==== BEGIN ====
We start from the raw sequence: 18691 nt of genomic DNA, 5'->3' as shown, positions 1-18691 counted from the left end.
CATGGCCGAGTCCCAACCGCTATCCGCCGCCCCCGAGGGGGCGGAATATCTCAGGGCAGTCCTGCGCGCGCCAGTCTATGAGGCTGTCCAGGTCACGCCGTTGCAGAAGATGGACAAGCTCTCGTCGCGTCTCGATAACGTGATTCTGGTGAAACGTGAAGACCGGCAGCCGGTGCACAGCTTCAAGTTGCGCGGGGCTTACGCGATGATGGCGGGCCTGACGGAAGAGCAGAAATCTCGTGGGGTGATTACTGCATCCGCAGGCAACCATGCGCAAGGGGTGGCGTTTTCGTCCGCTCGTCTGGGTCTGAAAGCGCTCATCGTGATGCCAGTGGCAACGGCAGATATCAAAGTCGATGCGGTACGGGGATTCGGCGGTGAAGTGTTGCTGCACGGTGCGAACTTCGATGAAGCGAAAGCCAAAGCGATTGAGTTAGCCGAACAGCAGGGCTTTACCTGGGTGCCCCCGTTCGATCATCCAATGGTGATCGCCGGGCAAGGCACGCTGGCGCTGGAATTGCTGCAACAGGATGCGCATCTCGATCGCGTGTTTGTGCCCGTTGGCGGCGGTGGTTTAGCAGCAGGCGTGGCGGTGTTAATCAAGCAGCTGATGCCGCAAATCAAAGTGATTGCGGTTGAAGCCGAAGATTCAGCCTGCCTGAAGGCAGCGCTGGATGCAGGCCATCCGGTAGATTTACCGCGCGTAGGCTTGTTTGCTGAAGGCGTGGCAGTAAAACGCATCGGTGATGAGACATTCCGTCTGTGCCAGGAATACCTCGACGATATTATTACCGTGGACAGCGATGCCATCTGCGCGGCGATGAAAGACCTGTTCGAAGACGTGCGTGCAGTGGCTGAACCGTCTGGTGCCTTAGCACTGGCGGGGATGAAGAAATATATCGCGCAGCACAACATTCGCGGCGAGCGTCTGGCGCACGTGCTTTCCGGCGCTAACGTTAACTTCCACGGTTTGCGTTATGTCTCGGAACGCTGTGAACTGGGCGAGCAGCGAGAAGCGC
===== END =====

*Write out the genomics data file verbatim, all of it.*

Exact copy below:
We start from the raw sequence: 18691 nt of genomic DNA, 5'->3' as shown, positions 1-18691 counted from the left end.
CATGGCCGAGTCCCAACCGCTATCCGCCGCCCCCGAGGGGGCGGAATATCTCAGGGCAGTCCTGCGCGCGCCAGTCTATGAGGCTGTCCAGGTCACGCCGTTGCAGAAGATGGACAAGCTCTCGTCGCGTCTCGATAACGTGATTCTGGTGAAACGTGAAGACCGGCAGCCGGTGCACAGCTTCAAGTTGCGCGGGGCTTACGCGATGATGGCGGGCCTGACGGAAGAGCAGAAATCTCGTGGGGTGATTACTGCATCCGCAGGCAACCATGCGCAAGGGGTGGCGTTTTCGTCCGCTCGTCTGGGTCTGAAAGCGCTCATCGTGATGCCAGTGGCAACGGCAGATATCAAAGTCGATGCGGTACGGGGATTCGGCGGTGAAGTGTTGCTGCACGGTGCGAACTTCGATGAAGCGAAAGCCAAAGCGATTGAGTTAGCCGAACAGCAGGGCTTTACCTGGGTGCCCCCGTTCGATCATCCAATGGTGATCGCCGGGCAAGGCACGCTGGCGCTGGAATTGCTGCAACAGGATGCGCATCTCGATCGCGTGTTTGTGCCCGTTGGCGGCGGTGGTTTAGCAGCAGGCGTGGCGGTGTTAATCAAGCAGCTGATGCCGCAAATCAAAGTGATTGCGGTTGAAGCCGAAGATTCAGCCTGCCTGAAGGCAGCGCTGGATGCAGGCCATCCGGTAGATTTACCGCGCGTAGGCTTGTTTGCTGAAGGCGTGGCAGTAAAACGCATCGGTGATGAGACATTCCGTCTGTGCCAGGAATACCTCGACGATATTATTACCGTGGACAGCGATGCCATCTGCGCGGCGATGAAAGACCTGTTCGAAGACGTGCGTGCAGTGGCTGAACCGTCTGGTGCCTTAGCACTGGCGGGGATGAAGAAATATATCGCGCAGCACAACATTCGCGGCGAGCGTCTGGCGCACGTGCTTTCCGGCGCTAACGTTAACTTCCACGGTTTGCGTTATGTCTCGGAACGCTGTGAACTGGGCGAGCAGCGAGAAGCGC